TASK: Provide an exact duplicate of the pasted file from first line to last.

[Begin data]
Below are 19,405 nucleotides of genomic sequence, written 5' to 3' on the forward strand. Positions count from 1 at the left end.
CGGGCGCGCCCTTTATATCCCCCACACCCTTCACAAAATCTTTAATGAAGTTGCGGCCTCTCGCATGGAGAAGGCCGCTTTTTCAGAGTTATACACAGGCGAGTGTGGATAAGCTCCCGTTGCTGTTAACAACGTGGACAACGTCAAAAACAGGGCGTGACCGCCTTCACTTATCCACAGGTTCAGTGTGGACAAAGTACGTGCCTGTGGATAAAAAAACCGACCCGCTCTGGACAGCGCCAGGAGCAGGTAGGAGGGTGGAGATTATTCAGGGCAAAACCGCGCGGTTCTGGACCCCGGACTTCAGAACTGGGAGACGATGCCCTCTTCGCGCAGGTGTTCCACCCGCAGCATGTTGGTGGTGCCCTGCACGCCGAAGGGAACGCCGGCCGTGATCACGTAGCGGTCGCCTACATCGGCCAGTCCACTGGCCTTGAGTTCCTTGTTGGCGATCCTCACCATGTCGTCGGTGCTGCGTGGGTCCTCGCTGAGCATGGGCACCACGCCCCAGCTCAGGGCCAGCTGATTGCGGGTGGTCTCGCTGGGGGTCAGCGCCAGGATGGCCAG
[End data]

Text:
Below are 19,405 nucleotides of genomic sequence, written 5' to 3' on the forward strand. Positions count from 1 at the left end.
CGGGCGCGCCCTTTATATCCCCCACACCCTTCACAAAATCTTTAATGAAGTTGCGGCCTCTCGCATGGAGAAGGCCGCTTTTTCAGAGTTATACACAGGCGAGTGTGGATAAGCTCCCGTTGCTGTTAACAACGTGGACAACGTCAAAAACAGGGCGTGACCGCCTTCACTTATCCACAGGTTCAGTGTGGACAAAGTACGTGCCTGTGGATAAAAAAACCGACCCGCTCTGGACAGCGCCAGGAGCAGGTAGGAGGGTGGAGATTATTCAGGGCAAAACCGCGCGGTTCTGGACCCCGGACTTCAGAACTGGGAGACGATGCCCTCTTCGCGCAGGTGTTCCACCCGCAGCATGTTGGTGGTGCCCTGCACGCCGAAGGGAACGCCGGCCGTGATCACGTAGCGGTCGCCTACATCGGCCAGTCCACTGGCCTTGAGTTCCTTGTTGGCGATCCTCACCATGTCGTCGGTGCTGCGTGGGTCCTCGCTGAGCATGGGCACCACGCCCCAGCTCAGGGCCAGCTGATTGCGGGTGGTCTCGCTGGGGGTCAGCGCCAGGATGGCCAG